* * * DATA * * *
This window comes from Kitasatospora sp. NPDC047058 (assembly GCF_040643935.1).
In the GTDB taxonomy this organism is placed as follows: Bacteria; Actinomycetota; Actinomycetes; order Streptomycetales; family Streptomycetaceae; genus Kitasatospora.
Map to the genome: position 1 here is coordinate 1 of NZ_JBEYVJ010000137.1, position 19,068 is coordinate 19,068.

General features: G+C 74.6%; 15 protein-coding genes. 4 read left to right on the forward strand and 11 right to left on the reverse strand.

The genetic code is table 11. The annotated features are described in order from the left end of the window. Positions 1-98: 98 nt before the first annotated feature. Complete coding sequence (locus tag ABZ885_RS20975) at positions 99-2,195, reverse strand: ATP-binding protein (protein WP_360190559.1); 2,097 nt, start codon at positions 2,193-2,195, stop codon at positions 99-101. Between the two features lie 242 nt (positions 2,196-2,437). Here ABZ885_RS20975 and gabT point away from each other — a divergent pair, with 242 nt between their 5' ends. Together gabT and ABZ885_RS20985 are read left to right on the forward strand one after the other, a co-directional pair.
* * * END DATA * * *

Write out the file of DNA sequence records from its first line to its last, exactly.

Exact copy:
This window comes from Kitasatospora sp. NPDC047058 (assembly GCF_040643935.1).
In the GTDB taxonomy this organism is placed as follows: Bacteria; Actinomycetota; Actinomycetes; order Streptomycetales; family Streptomycetaceae; genus Kitasatospora.
Map to the genome: position 1 here is coordinate 1 of NZ_JBEYVJ010000137.1, position 19,068 is coordinate 19,068.

General features: G+C 74.6%; 15 protein-coding genes. 4 read left to right on the forward strand and 11 right to left on the reverse strand.

The genetic code is table 11. The annotated features are described in order from the left end of the window. Positions 1-98: 98 nt before the first annotated feature. Complete coding sequence (locus tag ABZ885_RS20975) at positions 99-2,195, reverse strand: ATP-binding protein (protein WP_360190559.1); 2,097 nt, start codon at positions 2,193-2,195, stop codon at positions 99-101. Between the two features lie 242 nt (positions 2,196-2,437). Here ABZ885_RS20975 and gabT point away from each other — a divergent pair, with 242 nt between their 5' ends. Together gabT and ABZ885_RS20985 are read left to right on the forward strand one after the other, a co-directional pair.